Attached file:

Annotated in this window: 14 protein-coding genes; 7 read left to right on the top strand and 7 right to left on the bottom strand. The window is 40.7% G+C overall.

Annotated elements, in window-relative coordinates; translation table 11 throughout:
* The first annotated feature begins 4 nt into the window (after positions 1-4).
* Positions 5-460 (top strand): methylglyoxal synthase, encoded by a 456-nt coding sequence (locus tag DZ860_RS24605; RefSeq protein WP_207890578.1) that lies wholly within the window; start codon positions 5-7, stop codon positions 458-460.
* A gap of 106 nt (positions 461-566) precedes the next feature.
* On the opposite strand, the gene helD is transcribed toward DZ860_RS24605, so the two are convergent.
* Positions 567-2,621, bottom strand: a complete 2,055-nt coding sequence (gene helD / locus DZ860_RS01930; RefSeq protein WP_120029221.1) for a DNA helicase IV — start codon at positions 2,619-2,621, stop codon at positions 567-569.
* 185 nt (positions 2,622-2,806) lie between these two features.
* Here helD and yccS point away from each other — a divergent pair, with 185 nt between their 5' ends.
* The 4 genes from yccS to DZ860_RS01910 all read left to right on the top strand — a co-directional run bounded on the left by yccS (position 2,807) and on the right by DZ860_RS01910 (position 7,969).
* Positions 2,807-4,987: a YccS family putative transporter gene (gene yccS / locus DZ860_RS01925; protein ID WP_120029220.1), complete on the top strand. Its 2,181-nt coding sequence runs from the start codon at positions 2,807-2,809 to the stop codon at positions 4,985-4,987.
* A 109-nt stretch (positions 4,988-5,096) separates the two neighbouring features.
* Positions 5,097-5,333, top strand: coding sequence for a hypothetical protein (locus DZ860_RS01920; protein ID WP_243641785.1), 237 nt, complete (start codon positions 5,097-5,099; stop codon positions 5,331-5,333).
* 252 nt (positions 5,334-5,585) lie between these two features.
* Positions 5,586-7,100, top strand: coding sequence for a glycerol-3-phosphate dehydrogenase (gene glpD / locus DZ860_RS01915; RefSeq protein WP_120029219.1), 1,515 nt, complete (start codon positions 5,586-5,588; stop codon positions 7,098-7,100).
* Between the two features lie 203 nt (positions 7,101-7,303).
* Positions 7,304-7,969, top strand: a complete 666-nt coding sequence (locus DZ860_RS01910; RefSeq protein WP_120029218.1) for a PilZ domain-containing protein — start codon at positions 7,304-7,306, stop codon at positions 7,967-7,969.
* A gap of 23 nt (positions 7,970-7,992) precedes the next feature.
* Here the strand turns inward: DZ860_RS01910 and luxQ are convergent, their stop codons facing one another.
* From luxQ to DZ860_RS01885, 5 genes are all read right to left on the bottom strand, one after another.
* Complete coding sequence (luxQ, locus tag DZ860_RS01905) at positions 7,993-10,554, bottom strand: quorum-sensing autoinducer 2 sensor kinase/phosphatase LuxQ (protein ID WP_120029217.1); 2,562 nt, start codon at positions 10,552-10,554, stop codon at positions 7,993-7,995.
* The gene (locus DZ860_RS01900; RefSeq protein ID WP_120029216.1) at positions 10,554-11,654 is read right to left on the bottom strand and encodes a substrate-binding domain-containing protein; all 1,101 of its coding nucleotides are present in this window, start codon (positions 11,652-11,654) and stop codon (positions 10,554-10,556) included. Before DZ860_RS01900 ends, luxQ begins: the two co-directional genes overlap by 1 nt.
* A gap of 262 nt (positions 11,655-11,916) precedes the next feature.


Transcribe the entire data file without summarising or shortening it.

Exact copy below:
Annotated in this window: 14 protein-coding genes; 7 read left to right on the top strand and 7 right to left on the bottom strand. The window is 40.7% G+C overall.

Annotated elements, in window-relative coordinates; translation table 11 throughout:
* The first annotated feature begins 4 nt into the window (after positions 1-4).
* Positions 5-460 (top strand): methylglyoxal synthase, encoded by a 456-nt coding sequence (locus tag DZ860_RS24605; RefSeq protein WP_207890578.1) that lies wholly within the window; start codon positions 5-7, stop codon positions 458-460.
* A gap of 106 nt (positions 461-566) precedes the next feature.
* On the opposite strand, the gene helD is transcribed toward DZ860_RS24605, so the two are convergent.
* Positions 567-2,621, bottom strand: a complete 2,055-nt coding sequence (gene helD / locus DZ860_RS01930; RefSeq protein WP_120029221.1) for a DNA helicase IV — start codon at positions 2,619-2,621, stop codon at positions 567-569.
* 185 nt (positions 2,622-2,806) lie between these two features.
* Here helD and yccS point away from each other — a divergent pair, with 185 nt between their 5' ends.
* The 4 genes from yccS to DZ860_RS01910 all read left to right on the top strand — a co-directional run bounded on the left by yccS (position 2,807) and on the right by DZ860_RS01910 (position 7,969).
* Positions 2,807-4,987: a YccS family putative transporter gene (gene yccS / locus DZ860_RS01925; protein ID WP_120029220.1), complete on the top strand. Its 2,181-nt coding sequence runs from the start codon at positions 2,807-2,809 to the stop codon at positions 4,985-4,987.
* A 109-nt stretch (positions 4,988-5,096) separates the two neighbouring features.
* Positions 5,097-5,333, top strand: coding sequence for a hypothetical protein (locus DZ860_RS01920; protein ID WP_243641785.1), 237 nt, complete (start codon positions 5,097-5,099; stop codon positions 5,331-5,333).
* 252 nt (positions 5,334-5,585) lie between these two features.
* Positions 5,586-7,100, top strand: coding sequence for a glycerol-3-phosphate dehydrogenase (gene glpD / locus DZ860_RS01915; RefSeq protein WP_120029219.1), 1,515 nt, complete (start codon positions 5,586-5,588; stop codon positions 7,098-7,100).
* Between the two features lie 203 nt (positions 7,101-7,303).
* Positions 7,304-7,969, top strand: a complete 666-nt coding sequence (locus DZ860_RS01910; RefSeq protein WP_120029218.1) for a PilZ domain-containing protein — start codon at positions 7,304-7,306, stop codon at positions 7,967-7,969.
* A gap of 23 nt (positions 7,970-7,992) precedes the next feature.
* Here the strand turns inward: DZ860_RS01910 and luxQ are convergent, their stop codons facing one another.
* From luxQ to DZ860_RS01885, 5 genes are all read right to left on the bottom strand, one after another.
* Complete coding sequence (luxQ, locus tag DZ860_RS01905) at positions 7,993-10,554, bottom strand: quorum-sensing autoinducer 2 sensor kinase/phosphatase LuxQ (protein ID WP_120029217.1); 2,562 nt, start codon at positions 10,552-10,554, stop codon at positions 7,993-7,995.
* The gene (locus DZ860_RS01900; RefSeq protein ID WP_120029216.1) at positions 10,554-11,654 is read right to left on the bottom strand and encodes a substrate-binding domain-containing protein; all 1,101 of its coding nucleotides are present in this window, start codon (positions 11,652-11,654) and stop codon (positions 10,554-10,556) included. Before DZ860_RS01900 ends, luxQ begins: the two co-directional genes overlap by 1 nt.
* A gap of 262 nt (positions 11,655-11,916) precedes the next feature.